“Inversion” is the word blaring from all financial outlets in these holiday weeks. Ignore this word!

“Inversion” is the word blaring from all financial outlets in these holiday weeks. Ignore this word! It may matter later, or not at all, but at the moment it is a numerical curiosity.

What does matter: an overlarge two-part bond-market bet. Part One: that the Fed’s concluding rate hike will be one last .25 percent on Feb. 1, to 4.5 percent. Part Two: before the end of 2006, a slowing economy will force the Fed to cut its rate.

The accumulating weight of chips has pushed the 10-year T-note yield down from its 4.65 percent high in November to 4.36 percent last week, in turn pulling 30-year fixed-rate mortgages down close to 6 percent for the first time since September.

This “inversion” business refers to shorter-term bonds paying a higher yield than longer-term ones, which was true from time to time last week, but in miniscule negative spreads: .02 percent and such. Inversions are predictive of recessions, but the predictive probability rises as the negative spread deepens; insignificant negative spread, as now, means insignificant recession risk.

Deep inversions prior to recessions are usually the mark of a Fed forced by inflation risk into overdoing its rate hikes. This Fed has merely removed excessive ease; if it has overdone its tightening, it’s not by much.

The Part Two bet on an economic slowdown reflects the overwhelming conviction that a slowing housing market will slow the economy, and that a bubble-burst would be a special bonus to owners of bonds. A slowdown in housing is inevitable because of rate hikes, the sudden disutility of ARMs, and the compounding of prices beyond purchasing power. However, it’s way too early to guess at the damage that will be done at the housing/economy border, and the housing bubble thus far exists only in the minds of envious stockbrokers.

The rising prices of homes has been a cause of economic growth, but also an effect of a healthy economy and the immense increase in household financial wealth since 1990. I suspect more effect than cause, and a more resilient economy than bond-market bettors currently think. The house-as-ATM argument is overdone.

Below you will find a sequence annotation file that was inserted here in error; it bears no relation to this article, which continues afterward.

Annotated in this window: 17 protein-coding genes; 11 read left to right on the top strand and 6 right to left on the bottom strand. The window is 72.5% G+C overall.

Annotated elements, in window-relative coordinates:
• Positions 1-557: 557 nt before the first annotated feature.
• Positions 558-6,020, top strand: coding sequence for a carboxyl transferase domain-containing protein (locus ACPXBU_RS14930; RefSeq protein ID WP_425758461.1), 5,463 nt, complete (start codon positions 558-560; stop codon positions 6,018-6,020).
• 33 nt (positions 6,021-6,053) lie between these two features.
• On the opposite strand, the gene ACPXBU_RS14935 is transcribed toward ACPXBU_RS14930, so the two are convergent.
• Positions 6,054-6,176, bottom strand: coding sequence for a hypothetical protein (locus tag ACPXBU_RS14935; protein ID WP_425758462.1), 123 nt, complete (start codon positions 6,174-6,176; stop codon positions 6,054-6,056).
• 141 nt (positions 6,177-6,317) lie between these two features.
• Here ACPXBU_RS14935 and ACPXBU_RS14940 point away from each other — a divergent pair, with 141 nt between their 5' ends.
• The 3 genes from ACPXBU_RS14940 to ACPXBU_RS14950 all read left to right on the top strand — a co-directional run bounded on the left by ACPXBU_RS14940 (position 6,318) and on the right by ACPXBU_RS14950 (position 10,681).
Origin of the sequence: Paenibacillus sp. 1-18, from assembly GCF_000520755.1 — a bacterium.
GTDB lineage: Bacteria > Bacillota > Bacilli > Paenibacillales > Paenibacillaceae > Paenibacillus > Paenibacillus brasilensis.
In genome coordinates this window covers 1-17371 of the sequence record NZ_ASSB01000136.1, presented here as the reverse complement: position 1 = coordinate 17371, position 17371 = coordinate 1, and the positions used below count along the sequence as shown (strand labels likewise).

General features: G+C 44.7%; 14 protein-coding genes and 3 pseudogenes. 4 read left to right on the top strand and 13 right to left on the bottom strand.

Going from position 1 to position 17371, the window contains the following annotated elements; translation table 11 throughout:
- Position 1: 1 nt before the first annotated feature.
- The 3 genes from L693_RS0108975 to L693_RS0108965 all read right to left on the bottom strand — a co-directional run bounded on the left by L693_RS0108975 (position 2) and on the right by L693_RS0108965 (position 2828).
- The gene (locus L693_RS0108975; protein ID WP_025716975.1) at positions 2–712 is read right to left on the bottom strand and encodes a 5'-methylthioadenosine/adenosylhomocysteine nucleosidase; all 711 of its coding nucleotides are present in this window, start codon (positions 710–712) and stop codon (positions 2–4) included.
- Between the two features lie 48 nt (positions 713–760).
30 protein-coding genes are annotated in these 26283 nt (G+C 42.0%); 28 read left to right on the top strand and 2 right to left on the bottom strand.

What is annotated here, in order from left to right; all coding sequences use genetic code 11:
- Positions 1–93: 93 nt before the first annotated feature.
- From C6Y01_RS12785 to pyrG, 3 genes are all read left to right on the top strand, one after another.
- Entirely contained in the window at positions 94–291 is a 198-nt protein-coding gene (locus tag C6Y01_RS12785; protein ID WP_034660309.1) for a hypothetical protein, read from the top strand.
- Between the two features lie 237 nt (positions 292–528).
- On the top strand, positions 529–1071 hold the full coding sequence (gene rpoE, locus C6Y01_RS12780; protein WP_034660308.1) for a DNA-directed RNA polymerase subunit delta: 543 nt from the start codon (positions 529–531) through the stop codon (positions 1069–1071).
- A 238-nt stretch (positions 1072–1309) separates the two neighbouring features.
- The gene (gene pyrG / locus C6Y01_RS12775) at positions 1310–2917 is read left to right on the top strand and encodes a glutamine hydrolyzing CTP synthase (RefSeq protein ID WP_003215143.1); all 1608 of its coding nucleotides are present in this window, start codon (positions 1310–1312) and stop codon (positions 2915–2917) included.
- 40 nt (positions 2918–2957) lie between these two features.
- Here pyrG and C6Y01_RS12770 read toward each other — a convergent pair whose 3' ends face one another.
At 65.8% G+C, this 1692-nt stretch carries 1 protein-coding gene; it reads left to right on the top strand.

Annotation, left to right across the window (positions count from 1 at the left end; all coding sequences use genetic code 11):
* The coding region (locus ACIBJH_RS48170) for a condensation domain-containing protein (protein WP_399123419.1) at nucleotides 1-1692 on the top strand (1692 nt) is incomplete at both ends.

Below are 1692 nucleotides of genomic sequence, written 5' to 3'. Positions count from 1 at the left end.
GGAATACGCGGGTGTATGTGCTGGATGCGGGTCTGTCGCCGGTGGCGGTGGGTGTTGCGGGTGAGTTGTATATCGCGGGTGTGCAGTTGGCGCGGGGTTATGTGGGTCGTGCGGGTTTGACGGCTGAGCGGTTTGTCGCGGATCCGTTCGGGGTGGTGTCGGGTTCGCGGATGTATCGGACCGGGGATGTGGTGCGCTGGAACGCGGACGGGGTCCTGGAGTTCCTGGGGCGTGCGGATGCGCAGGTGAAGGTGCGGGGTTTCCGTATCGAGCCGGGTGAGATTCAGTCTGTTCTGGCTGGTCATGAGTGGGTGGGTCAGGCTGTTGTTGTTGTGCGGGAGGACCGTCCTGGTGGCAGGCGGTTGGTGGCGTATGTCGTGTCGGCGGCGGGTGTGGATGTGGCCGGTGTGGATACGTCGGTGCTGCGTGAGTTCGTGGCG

For the moment, the advice here is to avoid the housing/inversion jabber, and watch real stuff like the job market. Fixed mortgages near 6 percent should be snapped up; most of a 2006 slowdown is already built into long-term rates.

At each New Year I recite Peter Drucker’s warning: “Nobody can predict the future; the idea is to have a firm grasp of the present.”

Last year I broke discipline on three items. Got lucky and won the trifecta: there was no need to worry about the dollar (not when the Fed is on the warpath); we have learned the level of a neutral Fed Funds rate (though I thought sooner, and lower); and 2005 was the last year the United States could sustain a big ground force in Iraq.

A sensible man would retire the trophy and shut up. But, no guts, no air medals.

In ’06 the dollar will be under pressure, especially if a Fed retreat develops, but the trade deficit woe-is-us is way over-woed.

Interest rates will be more volatile in 2006. The Fed has been on autopilot for 18 months, and now a rookie pilot has to land the damned airplane.

Iraq has been a quiet corrosive for three years, and had negligible impact on markets. We might make it through one more year that way, but I suspect that by the end of ’06 failure will be evident (neither a functional Iraqi state nor army), and markets will get skittish at the prospect of regional instability.

Two other Druckerisms: decisions should be made at the lowest level, and on the scene; and those expected to be responsible must have adequate authority. Nobody but the Iraqis was ever going to sort this out, and in the contrarian thought for 2006, they may — messy, bloody, partition, or whatever — do just fine on their own.

Lou Barnes is a mortgage broker and nationally syndicated columnist based in Boulder, Colo. He can be reached at lbarnes@boulderwest.com.


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